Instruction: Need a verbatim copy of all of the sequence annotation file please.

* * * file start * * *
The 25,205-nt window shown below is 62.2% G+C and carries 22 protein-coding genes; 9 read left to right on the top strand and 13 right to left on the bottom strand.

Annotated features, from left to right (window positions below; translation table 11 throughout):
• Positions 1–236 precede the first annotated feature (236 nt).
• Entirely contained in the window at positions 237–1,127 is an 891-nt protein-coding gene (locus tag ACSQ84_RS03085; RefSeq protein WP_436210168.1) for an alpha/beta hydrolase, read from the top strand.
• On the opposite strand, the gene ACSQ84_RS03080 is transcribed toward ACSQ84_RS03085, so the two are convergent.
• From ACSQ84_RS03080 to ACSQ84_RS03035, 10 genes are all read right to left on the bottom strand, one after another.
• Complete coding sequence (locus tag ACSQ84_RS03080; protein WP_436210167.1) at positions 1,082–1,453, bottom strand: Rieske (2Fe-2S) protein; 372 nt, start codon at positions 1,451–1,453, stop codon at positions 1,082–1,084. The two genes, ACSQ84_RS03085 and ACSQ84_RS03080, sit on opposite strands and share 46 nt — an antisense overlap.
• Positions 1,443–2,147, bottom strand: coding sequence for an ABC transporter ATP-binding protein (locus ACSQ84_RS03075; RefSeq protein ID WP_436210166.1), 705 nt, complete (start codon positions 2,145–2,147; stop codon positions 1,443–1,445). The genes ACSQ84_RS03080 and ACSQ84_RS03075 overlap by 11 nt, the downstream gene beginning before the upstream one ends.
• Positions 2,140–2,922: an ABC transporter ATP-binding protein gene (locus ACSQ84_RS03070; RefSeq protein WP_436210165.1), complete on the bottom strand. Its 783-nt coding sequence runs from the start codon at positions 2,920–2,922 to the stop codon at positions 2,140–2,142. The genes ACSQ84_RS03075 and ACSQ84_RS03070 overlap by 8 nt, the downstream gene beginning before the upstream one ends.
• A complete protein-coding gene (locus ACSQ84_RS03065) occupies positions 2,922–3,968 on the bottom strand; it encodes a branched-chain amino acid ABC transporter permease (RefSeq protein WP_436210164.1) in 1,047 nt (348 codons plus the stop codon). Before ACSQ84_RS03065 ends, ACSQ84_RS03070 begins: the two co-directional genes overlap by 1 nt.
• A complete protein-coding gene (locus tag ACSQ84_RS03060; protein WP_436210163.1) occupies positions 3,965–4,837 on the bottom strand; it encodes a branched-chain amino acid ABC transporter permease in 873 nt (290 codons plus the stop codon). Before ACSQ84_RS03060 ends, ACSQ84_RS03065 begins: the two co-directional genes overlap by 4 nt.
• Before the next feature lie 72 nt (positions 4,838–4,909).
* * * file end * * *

The 25,205-nt window shown below is 62.2% G+C and carries 22 protein-coding genes; 9 read left to right on the top strand and 13 right to left on the bottom strand.

Annotated features, from left to right (window positions below; translation table 11 throughout):
• Positions 1–236 precede the first annotated feature (236 nt).
• Entirely contained in the window at positions 237–1,127 is an 891-nt protein-coding gene (locus tag ACSQ84_RS03085; RefSeq protein WP_436210168.1) for an alpha/beta hydrolase, read from the top strand.
• On the opposite strand, the gene ACSQ84_RS03080 is transcribed toward ACSQ84_RS03085, so the two are convergent.
• From ACSQ84_RS03080 to ACSQ84_RS03035, 10 genes are all read right to left on the bottom strand, one after another.
• Complete coding sequence (locus tag ACSQ84_RS03080; protein WP_436210167.1) at positions 1,082–1,453, bottom strand: Rieske (2Fe-2S) protein; 372 nt, start codon at positions 1,451–1,453, stop codon at positions 1,082–1,084. The two genes, ACSQ84_RS03085 and ACSQ84_RS03080, sit on opposite strands and share 46 nt — an antisense overlap.
• Positions 1,443–2,147, bottom strand: coding sequence for an ABC transporter ATP-binding protein (locus ACSQ84_RS03075; RefSeq protein ID WP_436210166.1), 705 nt, complete (start codon positions 2,145–2,147; stop codon positions 1,443–1,445). The genes ACSQ84_RS03080 and ACSQ84_RS03075 overlap by 11 nt, the downstream gene beginning before the upstream one ends.
• Positions 2,140–2,922: an ABC transporter ATP-binding protein gene (locus ACSQ84_RS03070; RefSeq protein WP_436210165.1), complete on the bottom strand. Its 783-nt coding sequence runs from the start codon at positions 2,920–2,922 to the stop codon at positions 2,140–2,142. The genes ACSQ84_RS03075 and ACSQ84_RS03070 overlap by 8 nt, the downstream gene beginning before the upstream one ends.
• A complete protein-coding gene (locus ACSQ84_RS03065) occupies positions 2,922–3,968 on the bottom strand; it encodes a branched-chain amino acid ABC transporter permease (RefSeq protein WP_436210164.1) in 1,047 nt (348 codons plus the stop codon). Before ACSQ84_RS03065 ends, ACSQ84_RS03070 begins: the two co-directional genes overlap by 1 nt.
• A complete protein-coding gene (locus tag ACSQ84_RS03060; protein WP_436210163.1) occupies positions 3,965–4,837 on the bottom strand; it encodes a branched-chain amino acid ABC transporter permease in 873 nt (290 codons plus the stop codon). Before ACSQ84_RS03060 ends, ACSQ84_RS03065 begins: the two co-directional genes overlap by 4 nt.
• Before the next feature lie 72 nt (positions 4,838–4,909).